Iron is listed by the American Pregnancy Association as one of the nutrients essential for healthy fetal development.
Why? Because a lack of iron, a mineral naturally found in foods like meat, seafood and vegetables, directly impacts the development of the fetal brain. Iron also prevents anemia, low birth weight and premature delivery.
Unfortunately, 22 percent of U.S. women in their childbearing years are iron deficient, says Susan Smith, PhD, deputy director of science at the UNC Nutrition Research Institute on the NC Research Campus. This means the mother-to-be doesn’t have enough iron to support both her growing fetus and herself. Smith’s lab studies how genetic and environmental factors affect prenatal development, including nutritional impacts like iron intake and how alcohol consumption leads to fetal alcohol spectrum disorders (FASD).
Iron levels can be increased by eating more beef, poultry, shellfish, lentils, beans, and spinach, or by taking supplements.
Some women have trouble consuming enough iron because iron-rich foods can be expensive. And while lentils, beans, and spinach are more affordable, they have a different kind of iron than meat and shellfish – nonheme iron – which is absorbed less efficiently.
Supplements are another option, but even when doctors prescribe them, Smith says, it can be hard to take them regularly because the supplements can cause gut irritation or constipation. For a pregnant woman who is already experiencing uncomfortable changes in her body, adding another discomfort is probably the last thing she wants.
Smith and her research team are looking for a solution by studying optimal forms of iron, either from natural sources or in a supplement, to help mother and fetus.
The additional challenge, says Smith, is that “we can feed mothers all the iron we want, but is the fetus using it effectively?”
One lifestyle choice made by women that affects how a fetus uses iron is drinking alcohol. “The parallels between alcohol exposure and iron deficiency are striking,” Smith explained. “Both cause similar growth reductions and behavioral deficits in the child.” She has studied alcohol and pregnancy for nearly 26 years and found that alcohol disrupts how a fetus uses iron.
Exposure to the mother’s alcohol causes inflammation that puts the fetus’ cells into alert status, which results in iron being stowed away in the liver. “One of the body’s defenses against infection is to put iron into storage,” Smith explained. “In this case though, the mother doesn’t have an infection. She’s drinking alcohol. But the body doesn’t know the difference.”
Smith emphasizes that when iron is stockpiled in the liver, it is virtually useless because alcohol prevents other organs from using it. Meanwhile, the fetal brain is stunted by the lack of iron, which can result in changes in behavior and cognitive function that can have negative consequences throughout a person’s life.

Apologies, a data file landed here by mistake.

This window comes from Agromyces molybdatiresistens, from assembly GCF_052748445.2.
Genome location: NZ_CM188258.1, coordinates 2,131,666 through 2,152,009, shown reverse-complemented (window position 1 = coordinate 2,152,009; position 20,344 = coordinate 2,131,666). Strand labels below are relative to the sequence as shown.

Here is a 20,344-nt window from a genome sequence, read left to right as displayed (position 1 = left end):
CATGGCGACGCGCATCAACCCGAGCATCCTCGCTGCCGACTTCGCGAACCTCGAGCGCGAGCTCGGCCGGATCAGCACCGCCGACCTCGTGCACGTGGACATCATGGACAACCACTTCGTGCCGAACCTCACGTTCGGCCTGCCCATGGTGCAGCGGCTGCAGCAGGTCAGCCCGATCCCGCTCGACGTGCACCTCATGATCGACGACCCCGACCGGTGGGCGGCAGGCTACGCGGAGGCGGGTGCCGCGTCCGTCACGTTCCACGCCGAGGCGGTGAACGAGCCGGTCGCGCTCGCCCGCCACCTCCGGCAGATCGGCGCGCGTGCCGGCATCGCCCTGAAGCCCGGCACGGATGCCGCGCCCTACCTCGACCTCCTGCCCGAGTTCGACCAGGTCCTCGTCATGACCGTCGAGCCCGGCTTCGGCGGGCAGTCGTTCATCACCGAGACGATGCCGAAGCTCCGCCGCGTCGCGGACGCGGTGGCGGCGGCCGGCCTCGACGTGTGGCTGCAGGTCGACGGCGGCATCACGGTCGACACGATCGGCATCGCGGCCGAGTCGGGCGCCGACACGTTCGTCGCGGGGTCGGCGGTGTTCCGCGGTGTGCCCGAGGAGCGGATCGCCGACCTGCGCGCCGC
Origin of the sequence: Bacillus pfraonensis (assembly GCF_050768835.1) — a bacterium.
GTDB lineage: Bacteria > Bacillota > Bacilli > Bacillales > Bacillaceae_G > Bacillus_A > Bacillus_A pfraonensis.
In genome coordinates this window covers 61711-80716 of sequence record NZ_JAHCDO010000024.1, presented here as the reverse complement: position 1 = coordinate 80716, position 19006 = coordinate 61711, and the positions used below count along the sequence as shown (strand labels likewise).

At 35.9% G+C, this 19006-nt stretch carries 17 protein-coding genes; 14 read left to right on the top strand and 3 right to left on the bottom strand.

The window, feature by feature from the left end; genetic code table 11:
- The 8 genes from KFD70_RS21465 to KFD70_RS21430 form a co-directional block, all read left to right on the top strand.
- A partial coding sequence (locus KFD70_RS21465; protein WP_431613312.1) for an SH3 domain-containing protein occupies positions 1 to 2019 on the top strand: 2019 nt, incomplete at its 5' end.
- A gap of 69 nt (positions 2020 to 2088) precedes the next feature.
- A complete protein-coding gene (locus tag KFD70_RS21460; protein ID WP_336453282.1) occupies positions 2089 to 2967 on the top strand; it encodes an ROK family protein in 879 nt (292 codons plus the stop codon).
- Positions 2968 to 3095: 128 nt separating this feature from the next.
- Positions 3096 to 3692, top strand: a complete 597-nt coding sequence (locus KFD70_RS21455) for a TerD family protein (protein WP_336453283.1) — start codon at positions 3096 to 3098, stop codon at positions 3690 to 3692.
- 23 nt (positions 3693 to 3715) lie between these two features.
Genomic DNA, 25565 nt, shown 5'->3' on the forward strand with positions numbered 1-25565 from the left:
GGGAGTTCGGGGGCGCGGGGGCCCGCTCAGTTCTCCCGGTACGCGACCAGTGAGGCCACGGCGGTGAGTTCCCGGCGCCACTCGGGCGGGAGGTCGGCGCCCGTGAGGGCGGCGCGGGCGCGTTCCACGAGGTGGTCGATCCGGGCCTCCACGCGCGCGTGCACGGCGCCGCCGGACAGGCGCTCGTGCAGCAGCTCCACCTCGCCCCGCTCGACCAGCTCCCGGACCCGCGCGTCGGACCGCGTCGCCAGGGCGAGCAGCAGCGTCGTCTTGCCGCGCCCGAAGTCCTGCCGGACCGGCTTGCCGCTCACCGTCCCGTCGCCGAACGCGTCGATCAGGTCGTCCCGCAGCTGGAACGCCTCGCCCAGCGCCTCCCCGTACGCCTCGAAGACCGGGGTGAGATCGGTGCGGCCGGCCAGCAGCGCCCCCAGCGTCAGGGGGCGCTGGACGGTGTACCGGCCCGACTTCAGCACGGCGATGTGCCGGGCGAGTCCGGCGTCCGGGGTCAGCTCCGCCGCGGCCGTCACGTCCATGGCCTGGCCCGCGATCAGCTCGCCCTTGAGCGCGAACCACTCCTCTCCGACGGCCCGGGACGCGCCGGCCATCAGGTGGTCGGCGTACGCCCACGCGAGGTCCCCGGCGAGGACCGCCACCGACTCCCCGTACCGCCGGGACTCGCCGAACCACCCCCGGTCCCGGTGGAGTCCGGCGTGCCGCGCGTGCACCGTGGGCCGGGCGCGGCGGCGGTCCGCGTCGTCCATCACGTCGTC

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In an October 2017 review of recent findings, Smith and co-authors discussed how iron deficiency in pregnant mothers increases the risk of adverse outcomes for the fetus, especially when the fetus is also exposed to alcohol. Prenatal exposure to alcohol (PAE) causes neurodevelopmental problems in many parts of the brain also affected by iron-deficiency, and each condition seems to make the other worse. Based on findings explained in the review, Smith believes that alcohol-exposed, iron-deficient pregnancies “contribute to the severe end of the FASD spectrum.”
Smith acknowledges that the specific effects of alcohol exposure during pregnancy vary for each woman and that many factors determine the health of a pregnant woman and her baby. Still, she cautions that drinking during pregnancy is risky, especially since no form of iron can resist the effects of alcohol, at least none that Smith has found so far.
For Smith, what is most important is that women know that when they are pregnant they should increase their iron intake and think twice about drinking alcohol. “Alcohol prevents a baby’s healthy development. It may also prevent the baby from using nutrients efficiently,” she explains. “Our work strives to understand and address that problem. This way, we can give women the best scientific advice to help them make the best decisions for their health and for their family’s health.”
Learn more about the UNC Nutrition Research Institute at www.uncnri.org.